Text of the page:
Harry says farewell to the large southern sunspot group AR11504
Two views of sunspot group AR11504 on 14 & 16 June 2012. Sketches and copyright Harry Roberts ©, all rights reserved
Mid-2012 solar activity is faltering – or so it seems. Although quiet periods are not uncommon in the lead-up to a Solar Maximum – are we having too many in SC24?
Another interesting consideration is that southern activity lags well behind northern, as it did during the past three solar cycles. If we look at the size of sunspots we find the biggest so far were all in the sun’s northern hemisphere, with four >1000 units, while only one in the south has reached just 750 units – this is June’s large group AR11504.
Constant cloud hid its early stages and when first viewed on June 14th a large complex group was seen (Fig1 lhs) already with an area >600 units, making it the largest southern group of SC24 thus far.
Even at this stage there was contention: Mt Wilson’s researchers held it to be a simple group, magnetic class beta, with a well defined separation of preceding (p) and following (f) polarities. NOAA, by contrast, had data that showed it to be the most complex of Hale classes: beta-gamma-delta, i.e. with mixed polarities in a single penumbra. It was not clear who was right.
Fig 1 lhs shows a N-S chain of small spots where, perhaps, the unlike fields were present (triangle arrows) – but Mt Wilson’s logs did not detect the mixture.
By the 16th however there were clear signs of mixed umbral fields in the big central spot – the polarities are underlined for clarity (Fig 1 rhs). The spot group’s area peaked at 750 units about this time.
Two further views of sunspot group AR11504 as it approached the edge of the Sun on 18 & 20 June 2012. Sketches and copyright Harry Roberts ©, all rights reserved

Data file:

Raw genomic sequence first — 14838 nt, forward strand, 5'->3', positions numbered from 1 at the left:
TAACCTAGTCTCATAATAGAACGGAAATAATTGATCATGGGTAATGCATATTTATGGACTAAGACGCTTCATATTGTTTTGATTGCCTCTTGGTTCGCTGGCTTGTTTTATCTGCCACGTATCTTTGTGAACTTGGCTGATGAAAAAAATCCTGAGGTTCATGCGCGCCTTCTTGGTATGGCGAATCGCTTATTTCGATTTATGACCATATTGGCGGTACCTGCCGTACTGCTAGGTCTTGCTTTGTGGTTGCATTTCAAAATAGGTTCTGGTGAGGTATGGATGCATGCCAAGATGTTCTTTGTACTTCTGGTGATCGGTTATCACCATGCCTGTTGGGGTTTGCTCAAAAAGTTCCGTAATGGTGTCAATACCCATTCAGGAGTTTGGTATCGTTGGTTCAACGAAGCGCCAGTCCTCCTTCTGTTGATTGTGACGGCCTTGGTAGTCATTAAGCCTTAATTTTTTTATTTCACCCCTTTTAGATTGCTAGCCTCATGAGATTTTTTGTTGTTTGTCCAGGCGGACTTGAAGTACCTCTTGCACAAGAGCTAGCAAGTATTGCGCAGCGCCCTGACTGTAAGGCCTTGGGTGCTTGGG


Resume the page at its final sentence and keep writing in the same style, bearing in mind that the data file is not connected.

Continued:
As we might expect from the magnetic class, two long-lived ~M2 flares occurred at this time too. However, the ‘explosive’ mix of fields was gone when the group was viewed again on the 18th (Fig 2 lhs, arrowed). The red field that had invaded the violet central spot now had apparently rejoined the red (p) spot – and the loss of complexity led to a fall in flaring. Low-level GOES C-class flares were the best the group could then manage as it rotated towards the sun’s western limb.
Fields in the big (p) spot were strong at 2500G (R25) with the main (f) spots at ~2300G (V23): giving the three main spots large penumbrae.
Barely five degrees of latitude north of 11504 was small group AR11505 – so close that viewers of the past might call it part of 11504 – but magnetograms showed it was a separate bipolar entity.
Delta groups may decline rapidly, leaving just the (p) spot, yet AR11504 stayed at peak size as it neared the west limb – confirmed by Helio freeware. The small spots in the group faded but the big three remained in a ‘tight formation’ that was just visible to the suitably protected naked eye (Fig 2 rhs) and looked spectacular in the ‘scope.
No flares were logged in AR11504 but some faint active region filaments were seen at times. It’s noteworthy that while the group had begun as a large (p) spot with complex chains of (f) spots – it ended as a large (p) spot followed by a pair of stable ones: an unusual outcome. This stability may mean that the whole structure returns at the eastern limb in early July – keep a close watch.
AR11504 was the largest southern group yet of Cycle 24 and as it went behind the west limb it left the sun almost devoid of spots in either hemisphere (!) – a sight we have not seen since the deep minimum of 2008/2009. What does this portend?
Harry Roberts is a Sun and Moon observer, a regular contributor to the Sydney Observatory blog and a member of the Sydney City Skywatchers